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Independent Travel
Pompeii, Capri & the Bay of Naples
Seven Cities of Italy
Burgundy, the River Rhone & Provence
Prague, Budapest and Vienna
Lake Garda
3.	Provence 6 nights B&B by train from £599pp
Prices correct as of 12 March 2015
Election 2015: How many of the Government's coalition agreement promises have been kept?

Promises, promises

But how many coalition agreement pledges have been kept?
The Gaza fisherman who built his own reef - and was shot dead there by an Israeli gunboat

The death of a Gaza fisherman

He built his own reef, and was fatally shot there by an Israeli gunboat
Saudi Arabia's airstrikes in Yemen are fuelling the Gulf's fire

Saudi airstrikes are fuelling the Gulf's fire

Arab intervention in Yemen risks entrenching Sunni-Shia divide and handing a victory to Isis, says Patrick Cockburn
Zayn Malik's departure from One Direction shows the perils of fame in the age of social media

The only direction Zayn could go

We wince at the anguish of One Direction's fans, but Malik's departure shows the perils of fame in the age of social media
Young Magician of the Year 2015: Meet the schoolgirl from Newcastle who has her heart set on being the competition's first female winner

Spells like teen spirit

A 16-year-old from Newcastle has set her heart on being the first female to win Young Magician of the Year. Jonathan Owen meets her
Jonathan Anderson: If fashion is a cycle, this young man knows just how to ride it

If fashion is a cycle, this young man knows just how to ride it

British designer Jonathan Anderson is putting his stamp on venerable house Loewe
Number plates scheme could provide a licence to offend in the land of the free

Licence to offend in the land of the free

Cash-strapped states have hit on a way of making money out of drivers that may be in collision with the First Amendment, says Rupert Cornwell
From farm to fork: Meet the Cornish fishermen, vegetable-growers and butchers causing a stir in London's top restaurants

From farm to fork in Cornwall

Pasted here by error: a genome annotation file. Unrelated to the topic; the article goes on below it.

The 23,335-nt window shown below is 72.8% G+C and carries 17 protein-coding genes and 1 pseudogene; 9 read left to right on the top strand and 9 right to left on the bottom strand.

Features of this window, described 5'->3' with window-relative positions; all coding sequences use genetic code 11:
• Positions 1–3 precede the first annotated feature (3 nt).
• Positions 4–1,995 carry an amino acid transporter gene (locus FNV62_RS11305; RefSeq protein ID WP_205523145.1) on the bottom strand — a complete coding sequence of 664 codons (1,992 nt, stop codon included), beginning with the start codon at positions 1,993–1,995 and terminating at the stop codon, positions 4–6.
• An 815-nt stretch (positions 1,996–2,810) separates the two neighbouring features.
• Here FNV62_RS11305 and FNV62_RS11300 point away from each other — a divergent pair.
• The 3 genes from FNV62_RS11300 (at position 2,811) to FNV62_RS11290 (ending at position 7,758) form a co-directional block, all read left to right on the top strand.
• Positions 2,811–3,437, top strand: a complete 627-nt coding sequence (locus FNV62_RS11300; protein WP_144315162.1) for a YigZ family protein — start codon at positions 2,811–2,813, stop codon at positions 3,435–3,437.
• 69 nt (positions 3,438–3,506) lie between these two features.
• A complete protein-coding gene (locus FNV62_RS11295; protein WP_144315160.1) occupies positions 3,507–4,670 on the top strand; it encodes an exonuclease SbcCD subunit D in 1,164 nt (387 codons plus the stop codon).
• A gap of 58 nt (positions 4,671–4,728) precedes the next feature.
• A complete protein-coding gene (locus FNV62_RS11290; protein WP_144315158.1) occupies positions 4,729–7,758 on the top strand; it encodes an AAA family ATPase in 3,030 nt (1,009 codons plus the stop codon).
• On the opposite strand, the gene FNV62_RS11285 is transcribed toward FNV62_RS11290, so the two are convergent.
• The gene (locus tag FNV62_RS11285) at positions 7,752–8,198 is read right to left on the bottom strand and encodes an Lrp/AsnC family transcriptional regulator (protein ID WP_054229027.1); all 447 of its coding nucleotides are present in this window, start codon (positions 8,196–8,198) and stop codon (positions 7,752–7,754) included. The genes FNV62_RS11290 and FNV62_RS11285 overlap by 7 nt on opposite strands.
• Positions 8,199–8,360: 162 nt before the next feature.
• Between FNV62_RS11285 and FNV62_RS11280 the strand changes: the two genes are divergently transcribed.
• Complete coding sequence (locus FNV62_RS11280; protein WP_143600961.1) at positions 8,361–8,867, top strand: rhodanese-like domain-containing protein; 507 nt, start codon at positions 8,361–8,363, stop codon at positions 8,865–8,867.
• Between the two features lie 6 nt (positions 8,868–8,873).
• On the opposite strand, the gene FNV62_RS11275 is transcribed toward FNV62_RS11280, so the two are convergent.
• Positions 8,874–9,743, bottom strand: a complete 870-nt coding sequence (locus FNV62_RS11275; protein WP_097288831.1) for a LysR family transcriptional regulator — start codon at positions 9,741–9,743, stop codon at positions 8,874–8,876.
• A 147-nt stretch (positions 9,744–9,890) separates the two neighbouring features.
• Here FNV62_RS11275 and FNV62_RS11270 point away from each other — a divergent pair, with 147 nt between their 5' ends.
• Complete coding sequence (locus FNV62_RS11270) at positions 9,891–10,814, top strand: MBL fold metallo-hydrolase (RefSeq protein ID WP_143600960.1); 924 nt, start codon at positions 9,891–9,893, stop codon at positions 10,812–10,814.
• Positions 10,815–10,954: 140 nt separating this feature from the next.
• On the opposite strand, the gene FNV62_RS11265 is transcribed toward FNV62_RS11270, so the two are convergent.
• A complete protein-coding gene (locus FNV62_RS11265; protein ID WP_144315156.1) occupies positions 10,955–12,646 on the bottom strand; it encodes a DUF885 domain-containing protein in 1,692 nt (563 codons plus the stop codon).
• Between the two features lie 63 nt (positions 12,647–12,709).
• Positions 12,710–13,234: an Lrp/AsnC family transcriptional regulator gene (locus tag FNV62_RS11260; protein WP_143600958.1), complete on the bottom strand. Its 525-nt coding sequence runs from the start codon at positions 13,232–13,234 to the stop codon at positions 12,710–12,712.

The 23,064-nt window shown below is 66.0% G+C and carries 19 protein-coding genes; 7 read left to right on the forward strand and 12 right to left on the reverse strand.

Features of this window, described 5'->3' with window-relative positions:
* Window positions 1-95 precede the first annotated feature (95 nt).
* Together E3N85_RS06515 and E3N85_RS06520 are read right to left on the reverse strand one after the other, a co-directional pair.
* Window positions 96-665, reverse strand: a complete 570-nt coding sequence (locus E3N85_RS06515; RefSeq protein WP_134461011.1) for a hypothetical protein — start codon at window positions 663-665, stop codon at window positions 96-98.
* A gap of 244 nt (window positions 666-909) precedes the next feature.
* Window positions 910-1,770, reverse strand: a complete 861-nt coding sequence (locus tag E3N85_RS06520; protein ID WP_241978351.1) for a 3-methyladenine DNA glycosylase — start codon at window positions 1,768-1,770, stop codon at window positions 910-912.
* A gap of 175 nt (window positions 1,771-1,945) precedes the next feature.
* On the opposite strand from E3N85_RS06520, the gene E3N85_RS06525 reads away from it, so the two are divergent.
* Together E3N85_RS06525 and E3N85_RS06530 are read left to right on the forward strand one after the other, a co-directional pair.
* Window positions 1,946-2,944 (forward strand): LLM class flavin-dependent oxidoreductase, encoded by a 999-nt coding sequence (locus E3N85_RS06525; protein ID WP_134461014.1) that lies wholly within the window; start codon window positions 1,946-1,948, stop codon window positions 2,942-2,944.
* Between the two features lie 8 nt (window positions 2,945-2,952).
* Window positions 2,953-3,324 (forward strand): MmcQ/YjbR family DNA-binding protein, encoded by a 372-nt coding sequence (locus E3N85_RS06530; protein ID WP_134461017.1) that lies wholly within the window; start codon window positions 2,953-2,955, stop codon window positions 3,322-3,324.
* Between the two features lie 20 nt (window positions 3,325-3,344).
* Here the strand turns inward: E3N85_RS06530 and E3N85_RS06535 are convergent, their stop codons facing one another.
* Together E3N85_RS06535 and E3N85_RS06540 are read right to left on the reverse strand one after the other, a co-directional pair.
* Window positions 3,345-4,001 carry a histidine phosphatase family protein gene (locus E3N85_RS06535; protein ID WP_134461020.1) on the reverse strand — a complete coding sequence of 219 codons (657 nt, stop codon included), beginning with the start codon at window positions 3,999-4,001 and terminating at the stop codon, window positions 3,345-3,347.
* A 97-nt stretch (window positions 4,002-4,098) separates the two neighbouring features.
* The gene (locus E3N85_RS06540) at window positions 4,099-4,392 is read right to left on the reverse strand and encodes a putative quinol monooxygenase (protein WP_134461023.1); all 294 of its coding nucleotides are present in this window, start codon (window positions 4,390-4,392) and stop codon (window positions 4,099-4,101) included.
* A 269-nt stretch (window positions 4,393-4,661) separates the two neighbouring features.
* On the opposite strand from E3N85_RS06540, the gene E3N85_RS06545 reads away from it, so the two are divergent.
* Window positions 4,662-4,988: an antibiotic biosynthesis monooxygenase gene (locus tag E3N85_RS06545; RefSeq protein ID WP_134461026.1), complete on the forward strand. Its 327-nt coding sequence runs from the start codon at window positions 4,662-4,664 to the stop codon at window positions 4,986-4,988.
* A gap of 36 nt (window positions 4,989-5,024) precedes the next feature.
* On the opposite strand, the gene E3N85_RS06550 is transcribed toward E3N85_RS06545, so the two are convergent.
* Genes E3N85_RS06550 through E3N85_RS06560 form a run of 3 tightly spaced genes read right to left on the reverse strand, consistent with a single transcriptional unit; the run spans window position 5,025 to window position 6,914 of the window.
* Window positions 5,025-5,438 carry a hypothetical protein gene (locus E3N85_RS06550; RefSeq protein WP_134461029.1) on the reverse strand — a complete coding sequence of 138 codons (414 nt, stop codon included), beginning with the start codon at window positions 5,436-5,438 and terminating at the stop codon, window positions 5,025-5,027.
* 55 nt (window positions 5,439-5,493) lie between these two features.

One man is bringing together Cornwall's most accomplished growers, fishermen and butchers with London's best chefs to put the finest, freshest produce on the plates of some of the country’s best restaurants
Robert Parker interview: The world's top wine critic on tasting 10,000 bottles a year, absurd drinking notes and New World wannabes

Robert Parker interview

The world's top wine critic on tasting 10,000 bottles a year, absurd drinking notes and New World wannabes
Don't believe the stereotype - or should you?

Don't believe the stereotype - or should you?

We exaggerate regional traits and turn them into jokes - and those on the receiving end are in on it too, says DJ Taylor
How to make your own Easter egg: Willie Harcourt-Cooze shares his chocolate recipes

How to make your own Easter egg

Willie Harcourt-Cooze talks about his love affair with 'cacao' - and creates an Easter egg especially for The Independent on Sunday
Bill Granger recipes: Our chef declares barbecue season open with his twist on a tradtional Easter Sunday lamb lunch

Bill Granger's twist on Easter Sunday lunch

Next weekend, our chef plans to return to his Aussie roots by firing up the barbecue
Joe Marler: 'It's the way I think the game should be played'

Joe Marler: 'It's the way I think the game should be played'

The England prop relives the highs and lows of last Saturday's remarkable afternoon of Six Nations rugby
Cricket World Cup 2015: Has the success of the tournament spelt the end for Test matches?

Cricket World Cup 2015

Has the success of the tournament spelt the end for Test matches?
The Last Word: Justin Gatlin knows the price of everything, the value of nothing

Michael Calvin's Last Word

Justin Gatlin knows the price of everything, the value of nothing